[This post is part of the Perspectives on Triperspectivalism series]
We’re reading through chapters 2 and 3 this week, and it’s at that point that Frame first introduces his notion of perspectivalism. I’ve written a longer explanation as part of a paper I presented at an ETS regional meeting, and you can read that here.
What Frame is probably more known for though, at least at the popular level is his triperspectivalism. Again, I’ve got a longer explanation here, but here’s a shorted rundown and then a map for how that makes sense of the structure of his book.
First off, here’s Frame’s three perspectives:
- The normative perspective
- The situational perspective
- The existential perspective
These are derived from the three aspects of God’s lordship: authority, control, and presence. If we were to enter a field of study, observations from the normative perspective evaluate what God has authoritatively said on the topic. Observations from the situational perspective would evaluate facts from nature, history, science, or a combination of similar disciplines. Observations from the existential perspective would evaluate how the study relates to our subjective experience.
To help you intuit a little how this works, I’ll give you a few of Frame’s triads with the appropriate letter in parenthesis so you can see which perspective it would be considered:
- Objects of knowledge: God (N), the world (S), ourselves (E)
- Christ’s offices as mediator: Prophet (N), King (S), Priest (E)
- Our union with Christ: Justification (N), Adoption (S), Sanctification (E)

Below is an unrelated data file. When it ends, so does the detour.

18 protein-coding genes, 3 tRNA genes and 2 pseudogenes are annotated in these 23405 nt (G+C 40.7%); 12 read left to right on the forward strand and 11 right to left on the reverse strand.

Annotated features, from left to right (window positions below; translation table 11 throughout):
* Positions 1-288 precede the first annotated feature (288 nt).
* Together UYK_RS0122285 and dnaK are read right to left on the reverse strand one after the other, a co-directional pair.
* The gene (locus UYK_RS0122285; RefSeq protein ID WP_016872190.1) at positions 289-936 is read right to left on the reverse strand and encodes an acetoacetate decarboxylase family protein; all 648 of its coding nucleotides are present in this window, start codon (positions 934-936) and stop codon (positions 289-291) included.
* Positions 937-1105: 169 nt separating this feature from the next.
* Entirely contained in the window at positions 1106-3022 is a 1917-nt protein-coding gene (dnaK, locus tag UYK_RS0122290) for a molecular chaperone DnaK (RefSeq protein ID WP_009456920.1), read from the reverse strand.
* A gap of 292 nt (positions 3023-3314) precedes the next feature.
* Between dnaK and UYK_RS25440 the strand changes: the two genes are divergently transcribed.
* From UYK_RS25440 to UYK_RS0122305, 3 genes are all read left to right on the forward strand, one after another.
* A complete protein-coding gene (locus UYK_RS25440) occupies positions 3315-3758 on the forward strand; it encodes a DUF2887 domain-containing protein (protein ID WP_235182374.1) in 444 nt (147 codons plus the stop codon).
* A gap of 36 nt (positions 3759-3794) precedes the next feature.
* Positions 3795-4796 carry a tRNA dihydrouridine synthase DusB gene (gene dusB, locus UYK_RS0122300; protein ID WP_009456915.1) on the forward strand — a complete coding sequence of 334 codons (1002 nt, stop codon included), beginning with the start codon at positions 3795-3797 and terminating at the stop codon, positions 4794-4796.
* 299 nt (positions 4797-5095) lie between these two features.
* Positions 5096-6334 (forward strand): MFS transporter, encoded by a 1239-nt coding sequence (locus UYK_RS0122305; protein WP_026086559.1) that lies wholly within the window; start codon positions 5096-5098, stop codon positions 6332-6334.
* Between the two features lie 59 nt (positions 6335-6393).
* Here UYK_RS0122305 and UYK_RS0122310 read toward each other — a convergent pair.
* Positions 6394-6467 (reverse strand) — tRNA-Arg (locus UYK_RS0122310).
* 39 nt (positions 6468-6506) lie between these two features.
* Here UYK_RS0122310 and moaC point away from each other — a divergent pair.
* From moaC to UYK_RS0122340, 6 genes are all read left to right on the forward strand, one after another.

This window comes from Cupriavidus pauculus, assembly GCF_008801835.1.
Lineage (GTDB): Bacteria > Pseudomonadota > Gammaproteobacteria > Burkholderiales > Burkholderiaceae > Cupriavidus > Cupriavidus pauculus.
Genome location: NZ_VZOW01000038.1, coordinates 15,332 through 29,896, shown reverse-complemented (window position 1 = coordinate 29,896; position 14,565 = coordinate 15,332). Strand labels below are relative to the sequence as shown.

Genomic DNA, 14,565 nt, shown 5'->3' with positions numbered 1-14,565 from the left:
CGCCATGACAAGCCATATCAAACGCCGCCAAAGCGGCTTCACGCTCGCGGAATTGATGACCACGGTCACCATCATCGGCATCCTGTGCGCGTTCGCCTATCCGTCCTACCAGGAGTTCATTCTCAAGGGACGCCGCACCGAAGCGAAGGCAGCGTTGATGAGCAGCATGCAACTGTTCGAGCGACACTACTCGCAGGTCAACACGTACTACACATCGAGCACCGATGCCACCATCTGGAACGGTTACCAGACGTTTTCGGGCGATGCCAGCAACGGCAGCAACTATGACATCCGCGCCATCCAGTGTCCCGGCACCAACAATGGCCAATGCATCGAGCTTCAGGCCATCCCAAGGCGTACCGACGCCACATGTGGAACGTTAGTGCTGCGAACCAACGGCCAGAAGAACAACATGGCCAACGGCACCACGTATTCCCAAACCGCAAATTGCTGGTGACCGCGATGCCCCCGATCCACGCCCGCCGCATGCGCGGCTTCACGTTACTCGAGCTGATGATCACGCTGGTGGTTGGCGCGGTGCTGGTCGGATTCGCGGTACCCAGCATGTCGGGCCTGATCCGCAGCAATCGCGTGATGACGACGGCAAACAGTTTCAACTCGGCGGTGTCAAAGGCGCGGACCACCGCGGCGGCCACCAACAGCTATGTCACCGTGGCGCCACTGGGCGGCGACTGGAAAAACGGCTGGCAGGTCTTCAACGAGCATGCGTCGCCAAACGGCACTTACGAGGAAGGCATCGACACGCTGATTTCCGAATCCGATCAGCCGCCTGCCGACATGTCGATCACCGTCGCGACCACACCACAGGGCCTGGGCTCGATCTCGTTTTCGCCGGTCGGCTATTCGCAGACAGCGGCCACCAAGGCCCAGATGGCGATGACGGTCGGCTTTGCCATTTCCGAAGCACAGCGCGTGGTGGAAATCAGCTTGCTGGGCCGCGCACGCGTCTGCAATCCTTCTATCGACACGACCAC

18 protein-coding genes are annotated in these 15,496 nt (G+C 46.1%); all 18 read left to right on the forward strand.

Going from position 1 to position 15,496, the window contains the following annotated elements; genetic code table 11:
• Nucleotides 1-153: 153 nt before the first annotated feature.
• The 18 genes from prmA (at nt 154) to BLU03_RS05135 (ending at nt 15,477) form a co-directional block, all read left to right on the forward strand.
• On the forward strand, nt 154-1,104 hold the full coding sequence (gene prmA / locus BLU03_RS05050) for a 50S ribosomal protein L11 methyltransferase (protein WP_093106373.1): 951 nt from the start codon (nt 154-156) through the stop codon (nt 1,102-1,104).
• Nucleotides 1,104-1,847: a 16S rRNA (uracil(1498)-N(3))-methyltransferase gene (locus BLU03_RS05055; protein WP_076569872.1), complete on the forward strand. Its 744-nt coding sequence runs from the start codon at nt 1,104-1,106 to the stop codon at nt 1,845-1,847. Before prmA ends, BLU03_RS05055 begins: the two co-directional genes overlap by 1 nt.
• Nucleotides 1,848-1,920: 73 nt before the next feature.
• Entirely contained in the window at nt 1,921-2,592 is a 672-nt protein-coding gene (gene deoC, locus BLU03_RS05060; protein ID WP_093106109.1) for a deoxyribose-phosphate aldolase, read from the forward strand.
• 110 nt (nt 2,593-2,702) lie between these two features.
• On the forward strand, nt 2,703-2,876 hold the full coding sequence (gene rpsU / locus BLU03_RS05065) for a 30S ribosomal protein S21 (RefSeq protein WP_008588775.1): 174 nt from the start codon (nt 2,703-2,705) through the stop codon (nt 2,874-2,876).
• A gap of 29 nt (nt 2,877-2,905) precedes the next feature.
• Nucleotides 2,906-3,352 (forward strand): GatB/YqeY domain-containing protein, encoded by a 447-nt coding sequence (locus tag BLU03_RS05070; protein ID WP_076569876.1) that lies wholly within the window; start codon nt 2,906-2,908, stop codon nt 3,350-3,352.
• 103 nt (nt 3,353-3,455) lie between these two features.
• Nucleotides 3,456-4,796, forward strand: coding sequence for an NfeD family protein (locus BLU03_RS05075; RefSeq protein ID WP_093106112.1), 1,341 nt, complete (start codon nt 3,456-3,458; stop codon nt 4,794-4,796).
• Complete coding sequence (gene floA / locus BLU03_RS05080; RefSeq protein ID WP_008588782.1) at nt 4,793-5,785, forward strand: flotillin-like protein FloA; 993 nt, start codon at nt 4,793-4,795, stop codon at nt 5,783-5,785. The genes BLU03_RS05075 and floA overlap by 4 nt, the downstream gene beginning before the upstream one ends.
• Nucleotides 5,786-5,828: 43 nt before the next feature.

- Factors in ethical judgment: Scripture (N), the situation (S), the moral agent (E)
- The nature of theology: Application of the Word of God (N), to all areas of life (S), by persons (E)
I could go on, and in fact the list does go on in Speaking the Truth in Love: The Theology of John Frame. But for now, hopefully that’s enough of a taste to help you piece it together.
When we turn to DKG though, careful observers will notice the book is split into three parts:
- The objects of knowledge
- The justification of knowledge
- The methods of knowledge
I could let you guess, or I could just add the letter at the end so you can see it:
- The objects of knowledge (S)
- The justification of knowledge (N)
- The methods of knowledge (E)
For the first section the real question is “what objects are available to know in the world,” which is a situational question. The second section then deals with how knowledge is justified which is a normative consideration since we are bringing certain norms of though to bear on the situation. The third section is concerned with people must do in order to grow in knowledge.
What is interesting about Frame’s structuring though is that it involves perspectives within perspectives. So for instance, the first section has three chapters, which could parsed this way:
- God, the Covenant Lord (N)
- God and the World (S)
- God and Our Studies (E)
Similarly, after an introductory chapter in section 2 (The Justification of Knowledge), chapter 5 evaluates from justification from the normative, situational, and existential perspectives. Then in the last section concerning methods of knowledge, we examine the topic from the normative perspective (use of Scripture), the situational (use of language, logic, history, science, philosophy) and the existential (what kind of person is suited to grow in theological knowledge).
Hopefully that helps if you’re following along in the reading. It can be confusing at times since Frame tends to see triads everywhere. But I’ve found at least once you grasp his basic idea, it actually helps you account for things you’d normally overlook in your studies and generally has enhanced my ability to interact with theological debates with more charity.